Before South Pas residents were known as “freeway fighters,” they earned their chops fighting the city to protect its trees. On August 18, 1950, South Pasadena citizens made national headlines when they created a human blockade on Edgewood Drive to save a 200-year-old oak tree from removal by the city. They gained support from around the country when they defied city officials shouting “Do not take this tree!” carrying brooms and armed with rolling pins. They would not budge until the city agreed to spare the precious oak.
A half-century earlier on April 24, 1894, our town folk gathered out front of the newspaper office, The South Pasadenan. They arrived with shovels and picks, planting 1,000 shade trees in a single day. Horatio Nelson Rust donated the trees from his family-run Rust Nursery in town. Members of the Woman’s Improvement Association also gathered to clean up the area around the Santa Fe depot (near South Pasadena’s Gold Line Station today). The local paper noted, “the women planted trees and made a park.”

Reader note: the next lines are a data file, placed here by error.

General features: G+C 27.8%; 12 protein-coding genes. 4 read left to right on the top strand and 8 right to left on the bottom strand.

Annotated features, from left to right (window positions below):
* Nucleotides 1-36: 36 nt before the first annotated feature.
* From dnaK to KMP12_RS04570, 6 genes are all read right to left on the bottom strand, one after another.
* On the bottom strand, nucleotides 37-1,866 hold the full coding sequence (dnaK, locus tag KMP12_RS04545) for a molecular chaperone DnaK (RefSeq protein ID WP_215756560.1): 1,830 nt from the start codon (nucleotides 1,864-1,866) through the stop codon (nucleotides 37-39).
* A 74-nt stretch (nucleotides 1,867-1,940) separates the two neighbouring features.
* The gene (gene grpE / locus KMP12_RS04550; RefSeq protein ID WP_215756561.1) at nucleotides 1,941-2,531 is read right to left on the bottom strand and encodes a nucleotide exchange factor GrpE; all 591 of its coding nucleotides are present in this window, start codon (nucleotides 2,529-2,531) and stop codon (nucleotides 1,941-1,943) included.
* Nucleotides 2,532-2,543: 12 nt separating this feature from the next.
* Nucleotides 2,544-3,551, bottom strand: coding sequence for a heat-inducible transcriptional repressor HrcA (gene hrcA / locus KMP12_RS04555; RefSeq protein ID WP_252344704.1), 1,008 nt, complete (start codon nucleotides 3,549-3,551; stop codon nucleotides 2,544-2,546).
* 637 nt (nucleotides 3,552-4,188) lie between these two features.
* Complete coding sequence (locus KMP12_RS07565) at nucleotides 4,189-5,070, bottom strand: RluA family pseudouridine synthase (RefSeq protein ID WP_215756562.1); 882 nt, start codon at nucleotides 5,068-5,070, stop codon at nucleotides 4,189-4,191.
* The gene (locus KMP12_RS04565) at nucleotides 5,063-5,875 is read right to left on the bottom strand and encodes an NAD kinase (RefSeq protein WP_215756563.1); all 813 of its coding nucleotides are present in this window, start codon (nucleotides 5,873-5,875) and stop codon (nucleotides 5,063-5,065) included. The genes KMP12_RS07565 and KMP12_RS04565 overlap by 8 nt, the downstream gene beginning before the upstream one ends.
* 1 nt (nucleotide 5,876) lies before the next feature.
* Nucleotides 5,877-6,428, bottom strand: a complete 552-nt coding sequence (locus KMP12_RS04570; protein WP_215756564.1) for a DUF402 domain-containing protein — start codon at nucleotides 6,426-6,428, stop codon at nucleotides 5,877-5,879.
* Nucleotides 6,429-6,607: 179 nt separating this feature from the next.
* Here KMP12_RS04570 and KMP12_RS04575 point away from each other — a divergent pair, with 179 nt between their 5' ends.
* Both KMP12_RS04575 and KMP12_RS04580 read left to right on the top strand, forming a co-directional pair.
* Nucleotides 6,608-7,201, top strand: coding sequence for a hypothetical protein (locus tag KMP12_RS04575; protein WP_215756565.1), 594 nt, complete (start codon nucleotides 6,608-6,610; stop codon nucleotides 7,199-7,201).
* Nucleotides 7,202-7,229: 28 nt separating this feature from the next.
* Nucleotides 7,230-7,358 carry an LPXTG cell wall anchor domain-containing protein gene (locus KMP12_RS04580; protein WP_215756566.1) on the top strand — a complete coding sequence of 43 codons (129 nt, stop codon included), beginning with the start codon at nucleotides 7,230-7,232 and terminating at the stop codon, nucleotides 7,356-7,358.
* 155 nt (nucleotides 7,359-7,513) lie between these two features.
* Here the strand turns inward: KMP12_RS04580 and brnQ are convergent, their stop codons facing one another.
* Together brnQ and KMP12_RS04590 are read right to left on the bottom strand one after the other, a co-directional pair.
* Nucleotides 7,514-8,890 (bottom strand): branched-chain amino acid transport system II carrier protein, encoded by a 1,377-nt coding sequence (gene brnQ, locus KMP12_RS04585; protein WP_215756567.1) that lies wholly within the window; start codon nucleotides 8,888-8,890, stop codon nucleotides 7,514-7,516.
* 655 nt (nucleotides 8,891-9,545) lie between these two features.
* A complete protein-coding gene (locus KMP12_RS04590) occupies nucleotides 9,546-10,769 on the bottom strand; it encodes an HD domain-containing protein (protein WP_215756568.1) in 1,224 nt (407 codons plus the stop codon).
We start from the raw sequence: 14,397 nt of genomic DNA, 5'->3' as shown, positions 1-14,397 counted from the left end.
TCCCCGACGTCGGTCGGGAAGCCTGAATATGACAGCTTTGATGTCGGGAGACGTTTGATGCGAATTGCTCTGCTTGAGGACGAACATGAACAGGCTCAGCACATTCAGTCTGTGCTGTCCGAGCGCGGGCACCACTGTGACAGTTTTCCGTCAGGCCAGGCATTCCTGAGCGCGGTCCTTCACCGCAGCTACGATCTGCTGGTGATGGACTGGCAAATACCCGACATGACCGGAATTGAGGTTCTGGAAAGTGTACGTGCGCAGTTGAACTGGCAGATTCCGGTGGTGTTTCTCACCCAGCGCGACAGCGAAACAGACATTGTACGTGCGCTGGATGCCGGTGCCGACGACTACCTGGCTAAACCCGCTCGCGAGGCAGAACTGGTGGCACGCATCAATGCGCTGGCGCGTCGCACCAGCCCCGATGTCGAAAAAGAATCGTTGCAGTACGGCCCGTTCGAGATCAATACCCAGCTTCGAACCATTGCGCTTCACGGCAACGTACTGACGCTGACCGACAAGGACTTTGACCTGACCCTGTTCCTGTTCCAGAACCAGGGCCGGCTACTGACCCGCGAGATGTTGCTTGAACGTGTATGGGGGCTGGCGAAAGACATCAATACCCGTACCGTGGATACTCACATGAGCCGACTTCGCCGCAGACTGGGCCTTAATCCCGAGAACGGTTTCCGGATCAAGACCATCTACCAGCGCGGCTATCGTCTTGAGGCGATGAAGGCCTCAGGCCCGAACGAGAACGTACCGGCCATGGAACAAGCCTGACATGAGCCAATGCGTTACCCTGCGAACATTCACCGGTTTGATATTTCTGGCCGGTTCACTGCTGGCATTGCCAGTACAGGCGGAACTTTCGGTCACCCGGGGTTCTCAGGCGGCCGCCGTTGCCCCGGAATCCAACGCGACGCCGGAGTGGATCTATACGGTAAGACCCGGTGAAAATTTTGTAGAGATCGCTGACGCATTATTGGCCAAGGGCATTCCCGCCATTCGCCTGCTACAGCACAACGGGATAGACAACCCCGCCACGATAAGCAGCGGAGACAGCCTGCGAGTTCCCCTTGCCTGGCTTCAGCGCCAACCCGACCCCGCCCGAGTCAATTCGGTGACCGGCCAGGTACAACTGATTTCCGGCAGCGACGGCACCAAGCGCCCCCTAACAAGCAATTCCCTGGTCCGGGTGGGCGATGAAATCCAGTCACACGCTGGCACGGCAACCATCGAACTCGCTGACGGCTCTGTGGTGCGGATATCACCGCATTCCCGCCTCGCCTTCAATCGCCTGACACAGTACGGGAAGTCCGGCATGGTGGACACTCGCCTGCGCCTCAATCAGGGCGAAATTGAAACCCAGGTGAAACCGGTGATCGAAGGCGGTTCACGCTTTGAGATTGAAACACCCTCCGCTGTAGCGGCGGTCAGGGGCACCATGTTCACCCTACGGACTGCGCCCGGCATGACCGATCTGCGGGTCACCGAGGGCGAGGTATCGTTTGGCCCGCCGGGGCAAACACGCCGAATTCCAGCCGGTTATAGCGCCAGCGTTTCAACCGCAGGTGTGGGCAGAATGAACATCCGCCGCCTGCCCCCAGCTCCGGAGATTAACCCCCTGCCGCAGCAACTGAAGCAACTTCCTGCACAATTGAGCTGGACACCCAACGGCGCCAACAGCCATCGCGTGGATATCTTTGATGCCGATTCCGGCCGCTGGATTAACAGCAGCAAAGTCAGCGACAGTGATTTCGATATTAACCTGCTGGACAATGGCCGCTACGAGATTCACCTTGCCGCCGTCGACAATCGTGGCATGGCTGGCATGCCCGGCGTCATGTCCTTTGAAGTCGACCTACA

South Pasadena’s Urban Forest Today
From the city’s water tower on Monterey Hills, a variety of trees are visible, including palm, elm, oak, eucalyptus, magnolia, pepper, cypress, jacaranda, and pine. The two major streets of Fremont and Fair Oaks are only identifiable because of two large towers sticking up through the tree canopy: The Holy Family Church (Fremont Avenue) and South Pasadena Middle School (Fair Oaks Avenue). The surrounding neighborhoods are shrouded in a dense treescape known as the city’s “urban forest.”
South Pasadena’s love of trees is a unifying experience that can be enjoyed by motorists and pedestrians alike. Residents call it “purple rain” when the jacaranda blossoms fall like rain covering the street, front yards, cars, and people as they walk along the sidewalks on Marengo Avenue. During the height of the jacaranda tree blossoms, motorists say it feels like they are traveling through a purple tunnel.
Whether it’s the magnificent mature palms on Stratford Avenue, or the Morton Fig at Library Park, or the jungle-like tree cover and screeching parrots on Diamond Avenue, neighborhoods acquire their unique character from the trees that line their streets.